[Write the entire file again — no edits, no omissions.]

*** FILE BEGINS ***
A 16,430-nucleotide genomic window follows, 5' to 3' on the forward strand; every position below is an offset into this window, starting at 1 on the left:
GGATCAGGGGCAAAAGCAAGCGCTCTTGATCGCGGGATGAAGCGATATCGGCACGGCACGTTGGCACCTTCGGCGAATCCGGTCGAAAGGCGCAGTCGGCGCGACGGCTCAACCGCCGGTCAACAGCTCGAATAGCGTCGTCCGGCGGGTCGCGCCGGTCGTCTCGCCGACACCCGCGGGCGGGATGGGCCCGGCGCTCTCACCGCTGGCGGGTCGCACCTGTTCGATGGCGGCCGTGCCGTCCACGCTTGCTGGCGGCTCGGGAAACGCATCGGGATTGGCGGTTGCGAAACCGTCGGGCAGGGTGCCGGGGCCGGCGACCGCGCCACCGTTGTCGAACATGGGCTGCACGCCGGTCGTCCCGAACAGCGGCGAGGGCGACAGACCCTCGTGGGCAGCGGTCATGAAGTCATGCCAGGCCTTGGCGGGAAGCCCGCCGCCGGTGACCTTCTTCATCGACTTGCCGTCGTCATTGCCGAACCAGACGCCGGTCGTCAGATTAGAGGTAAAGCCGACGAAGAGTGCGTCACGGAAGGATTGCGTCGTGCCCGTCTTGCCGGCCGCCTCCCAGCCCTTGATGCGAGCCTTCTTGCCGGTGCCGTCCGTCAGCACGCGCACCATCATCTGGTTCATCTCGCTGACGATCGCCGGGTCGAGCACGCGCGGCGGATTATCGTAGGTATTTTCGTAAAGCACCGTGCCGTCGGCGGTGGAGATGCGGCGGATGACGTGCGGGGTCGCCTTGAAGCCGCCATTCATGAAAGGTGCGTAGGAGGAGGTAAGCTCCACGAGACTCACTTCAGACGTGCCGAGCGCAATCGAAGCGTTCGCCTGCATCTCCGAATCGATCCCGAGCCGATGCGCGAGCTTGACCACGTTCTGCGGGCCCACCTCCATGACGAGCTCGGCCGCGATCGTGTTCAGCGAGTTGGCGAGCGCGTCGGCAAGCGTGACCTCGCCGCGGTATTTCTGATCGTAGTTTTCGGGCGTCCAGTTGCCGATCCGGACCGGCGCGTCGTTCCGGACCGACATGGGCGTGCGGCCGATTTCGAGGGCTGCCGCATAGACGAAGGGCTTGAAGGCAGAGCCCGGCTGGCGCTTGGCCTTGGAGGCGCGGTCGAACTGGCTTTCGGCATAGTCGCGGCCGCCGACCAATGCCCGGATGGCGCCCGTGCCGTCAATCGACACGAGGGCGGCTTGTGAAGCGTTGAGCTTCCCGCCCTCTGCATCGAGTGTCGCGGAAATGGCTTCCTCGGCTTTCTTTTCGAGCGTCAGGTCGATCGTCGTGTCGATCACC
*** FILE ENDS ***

A 16,430-nucleotide genomic window follows, 5' to 3' on the forward strand; every position below is an offset into this window, starting at 1 on the left:
GGATCAGGGGCAAAAGCAAGCGCTCTTGATCGCGGGATGAAGCGATATCGGCACGGCACGTTGGCACCTTCGGCGAATCCGGTCGAAAGGCGCAGTCGGCGCGACGGCTCAACCGCCGGTCAACAGCTCGAATAGCGTCGTCCGGCGGGTCGCGCCGGTCGTCTCGCCGACACCCGCGGGCGGGATGGGCCCGGCGCTCTCACCGCTGGCGGGTCGCACCTGTTCGATGGCGGCCGTGCCGTCCACGCTTGCTGGCGGCTCGGGAAACGCATCGGGATTGGCGGTTGCGAAACCGTCGGGCAGGGTGCCGGGGCCGGCGACCGCGCCACCGTTGTCGAACATGGGCTGCACGCCGGTCGTCCCGAACAGCGGCGAGGGCGACAGACCCTCGTGGGCAGCGGTCATGAAGTCATGCCAGGCCTTGGCGGGAAGCCCGCCGCCGGTGACCTTCTTCATCGACTTGCCGTCGTCATTGCCGAACCAGACGCCGGTCGTCAGATTAGAGGTAAAGCCGACGAAGAGTGCGTCACGGAAGGATTGCGTCGTGCCCGTCTTGCCGGCCGCCTCCCAGCCCTTGATGCGAGCCTTCTTGCCGGTGCCGTCCGTCAGCACGCGCACCATCATCTGGTTCATCTCGCTGACGATCGCCGGGTCGAGCACGCGCGGCGGATTATCGTAGGTATTTTCGTAAAGCACCGTGCCGTCGGCGGTGGAGATGCGGCGGATGACGTGCGGGGTCGCCTTGAAGCCGCCATTCATGAAAGGTGCGTAGGAGGAGGTAAGCTCCACGAGACTCACTTCAGACGTGCCGAGCGCAATCGAAGCGTTCGCCTGCATCTCCGAATCGATCCCGAGCCGATGCGCGAGCTTGACCACGTTCTGCGGGCCCACCTCCATGACGAGCTCGGCCGCGATCGTGTTCAGCGAGTTGGCGAGCGCGTCGGCAAGCGTGACCTCGCCGCGGTATTTCTGATCGTAGTTTTCGGGCGTCCAGTTGCCGATCCGGACCGGCGCGTCGTTCCGGACCGACATGGGCGTGCGGCCGATTTCGAGGGCTGCCGCATAGACGAAGGGCTTGAAGGCAGAGCCCGGCTGGCGCTTGGCCTTGGAGGCGCGGTCGAACTGGCTTTCGGCATAGTCGCGGCCGCCGACCAATGCCCGGATGGCGCCCGTGCCGTCAATCGACACGAGGGCGGCTTGTGAAGCGTTGAGCTTCCCGCCCTCTGCATCGAGTGTCGCGGAAATGGCTTCCTCGGCTTTCTTTTCGAGCGTCAGGTCGATCGTCGTGTCGATCACC